Book: Dream of the Red Chamber by Tsao Hsueh Chin
#71 on the Telegraph’s 100 books everyone should read.
What is the book about?
The book is mainly about the Chia mansions and the people who live in them. They are divided into 2 households: the Ningkuofu and the Yungkuofu. The story revolves around almost all the people living there and mostly Pao-yu and all their love stories.
To me this is very like a reality show .. keeping up with the Chia’s. It’s mostly just scandal and gossip of their everyday lives. This is the only reason I gave it a D and not an F. It was not a boring read.
But I had trouble most of the time keeping up with who’s who. Some of the characters names are: Chia Chiang, Chia Gen, Chia Jui, Chia Chung. Most of the time I found myself guessing who they meant. For a person who is not familiar with the Chinese culture it might be confusing.
Also this book is described as a Chinese Romeo and Juliet, between Pao-yu and his cousin Black Jade. Black Jade did really die from grief when she knew Pao-yu will marry another. But how about Pao-yu? He got sick at first wanting to see his love, but he snapped out of it quick when his new wife told him that she passed away. He became better very quick and lived his life normally after that.
Also there are alot of things that don’t make sense. Maybe it’s because this is an abridged version, like the brick that wanted a taste of the “red chamber” (the mortal world) and came to the world as a jade around Pao-yu’s neck. What happened to it? Because it was introduced for quite a bit in the beginning, thought there will be something about it in the end (maybe with some lesson of his experience in the red chamber) or something. Also whats the deal with the Pao-yu look alike?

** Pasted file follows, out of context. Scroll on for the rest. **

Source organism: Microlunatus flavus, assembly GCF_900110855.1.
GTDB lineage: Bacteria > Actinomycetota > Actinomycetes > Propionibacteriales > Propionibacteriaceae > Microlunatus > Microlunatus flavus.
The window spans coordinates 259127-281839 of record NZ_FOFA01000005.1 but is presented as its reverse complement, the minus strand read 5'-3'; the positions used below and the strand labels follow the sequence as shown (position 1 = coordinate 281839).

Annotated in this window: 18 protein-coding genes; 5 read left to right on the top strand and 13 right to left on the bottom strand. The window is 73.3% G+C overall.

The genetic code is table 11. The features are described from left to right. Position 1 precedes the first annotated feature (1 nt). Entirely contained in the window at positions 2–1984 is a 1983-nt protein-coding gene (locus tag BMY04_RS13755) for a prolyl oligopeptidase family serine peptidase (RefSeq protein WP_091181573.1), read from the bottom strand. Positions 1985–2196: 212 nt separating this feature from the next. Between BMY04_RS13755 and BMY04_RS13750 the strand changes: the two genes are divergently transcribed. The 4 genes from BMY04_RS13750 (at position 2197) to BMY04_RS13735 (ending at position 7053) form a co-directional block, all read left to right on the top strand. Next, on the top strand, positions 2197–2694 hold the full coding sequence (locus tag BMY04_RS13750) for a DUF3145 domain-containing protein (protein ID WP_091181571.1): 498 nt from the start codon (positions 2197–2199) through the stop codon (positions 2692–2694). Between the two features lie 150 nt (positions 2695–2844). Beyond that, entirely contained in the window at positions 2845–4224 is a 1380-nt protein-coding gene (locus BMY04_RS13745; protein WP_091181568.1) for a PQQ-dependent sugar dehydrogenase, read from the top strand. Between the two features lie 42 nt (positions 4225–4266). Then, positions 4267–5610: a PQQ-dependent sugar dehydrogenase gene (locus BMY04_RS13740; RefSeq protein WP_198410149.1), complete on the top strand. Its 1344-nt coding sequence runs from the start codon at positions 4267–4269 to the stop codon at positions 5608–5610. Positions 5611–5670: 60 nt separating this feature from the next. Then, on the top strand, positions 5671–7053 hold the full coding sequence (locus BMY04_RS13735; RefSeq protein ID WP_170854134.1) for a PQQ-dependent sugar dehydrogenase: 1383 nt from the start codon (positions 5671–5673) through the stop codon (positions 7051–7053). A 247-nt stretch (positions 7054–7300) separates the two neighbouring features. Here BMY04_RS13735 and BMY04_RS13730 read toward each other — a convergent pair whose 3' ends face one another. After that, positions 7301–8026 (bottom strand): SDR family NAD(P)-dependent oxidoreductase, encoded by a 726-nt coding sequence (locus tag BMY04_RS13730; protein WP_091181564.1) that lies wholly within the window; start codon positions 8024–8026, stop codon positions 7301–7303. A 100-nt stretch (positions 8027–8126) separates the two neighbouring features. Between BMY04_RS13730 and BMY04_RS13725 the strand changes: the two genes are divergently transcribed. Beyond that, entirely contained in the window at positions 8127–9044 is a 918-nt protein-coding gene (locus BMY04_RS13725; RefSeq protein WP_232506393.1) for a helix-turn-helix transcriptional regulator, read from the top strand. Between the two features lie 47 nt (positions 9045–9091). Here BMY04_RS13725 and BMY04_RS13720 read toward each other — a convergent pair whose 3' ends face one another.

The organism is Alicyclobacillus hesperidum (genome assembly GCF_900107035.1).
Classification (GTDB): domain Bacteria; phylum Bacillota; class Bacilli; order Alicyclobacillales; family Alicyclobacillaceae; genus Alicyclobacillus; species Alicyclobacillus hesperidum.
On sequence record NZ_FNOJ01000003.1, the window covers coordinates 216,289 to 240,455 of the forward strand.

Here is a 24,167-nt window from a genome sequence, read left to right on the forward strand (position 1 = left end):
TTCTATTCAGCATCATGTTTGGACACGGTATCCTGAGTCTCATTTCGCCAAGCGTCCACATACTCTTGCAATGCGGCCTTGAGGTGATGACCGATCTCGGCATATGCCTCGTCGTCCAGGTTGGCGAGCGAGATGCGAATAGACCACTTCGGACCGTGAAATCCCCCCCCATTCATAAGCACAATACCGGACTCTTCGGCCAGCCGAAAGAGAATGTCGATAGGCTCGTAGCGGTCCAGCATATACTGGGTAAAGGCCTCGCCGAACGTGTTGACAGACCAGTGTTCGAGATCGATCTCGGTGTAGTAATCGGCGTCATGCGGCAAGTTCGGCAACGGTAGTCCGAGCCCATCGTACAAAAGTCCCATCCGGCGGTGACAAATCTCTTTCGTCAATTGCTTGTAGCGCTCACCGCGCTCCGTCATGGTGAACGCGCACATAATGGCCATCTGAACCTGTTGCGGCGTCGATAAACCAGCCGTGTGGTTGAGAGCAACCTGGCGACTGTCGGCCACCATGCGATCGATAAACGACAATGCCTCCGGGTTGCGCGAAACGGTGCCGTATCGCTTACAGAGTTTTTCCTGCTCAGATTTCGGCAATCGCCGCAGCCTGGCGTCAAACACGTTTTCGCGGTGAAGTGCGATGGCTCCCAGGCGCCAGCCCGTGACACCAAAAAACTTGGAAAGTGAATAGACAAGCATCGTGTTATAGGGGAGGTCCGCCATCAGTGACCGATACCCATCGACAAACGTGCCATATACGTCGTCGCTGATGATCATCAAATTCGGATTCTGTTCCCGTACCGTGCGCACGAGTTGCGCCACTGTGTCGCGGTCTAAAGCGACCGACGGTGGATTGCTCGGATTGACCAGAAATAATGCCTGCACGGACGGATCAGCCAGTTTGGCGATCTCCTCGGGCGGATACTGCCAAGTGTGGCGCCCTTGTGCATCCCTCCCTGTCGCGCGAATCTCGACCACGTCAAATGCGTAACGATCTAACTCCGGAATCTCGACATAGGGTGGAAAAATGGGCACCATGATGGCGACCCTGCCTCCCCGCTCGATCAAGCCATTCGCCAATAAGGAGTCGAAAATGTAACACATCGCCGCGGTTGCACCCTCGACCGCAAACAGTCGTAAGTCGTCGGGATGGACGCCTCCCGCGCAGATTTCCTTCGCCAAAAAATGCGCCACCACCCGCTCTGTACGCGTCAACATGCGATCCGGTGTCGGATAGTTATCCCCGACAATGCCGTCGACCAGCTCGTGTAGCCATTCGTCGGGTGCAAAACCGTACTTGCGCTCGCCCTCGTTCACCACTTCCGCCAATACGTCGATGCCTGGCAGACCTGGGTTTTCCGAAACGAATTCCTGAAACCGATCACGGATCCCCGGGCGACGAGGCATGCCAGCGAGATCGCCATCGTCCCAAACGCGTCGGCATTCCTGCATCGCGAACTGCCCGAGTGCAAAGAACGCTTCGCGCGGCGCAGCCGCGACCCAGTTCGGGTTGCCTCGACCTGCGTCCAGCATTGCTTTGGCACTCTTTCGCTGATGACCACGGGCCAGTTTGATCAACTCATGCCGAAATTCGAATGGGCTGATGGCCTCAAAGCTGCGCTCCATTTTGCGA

Anyways it wasn’t a tough read but I won’t really recommend this to anyone.. maybe the full longer version is better?
I usually like to read the books following the list in descending order. But due to the Corona virus and everything shutting down and not delivering, i will stick to the ones i have and might jump around the list and not go by order.
So next read is #66 on the list: Crime and Punishment by Fyodor Dostoyevsky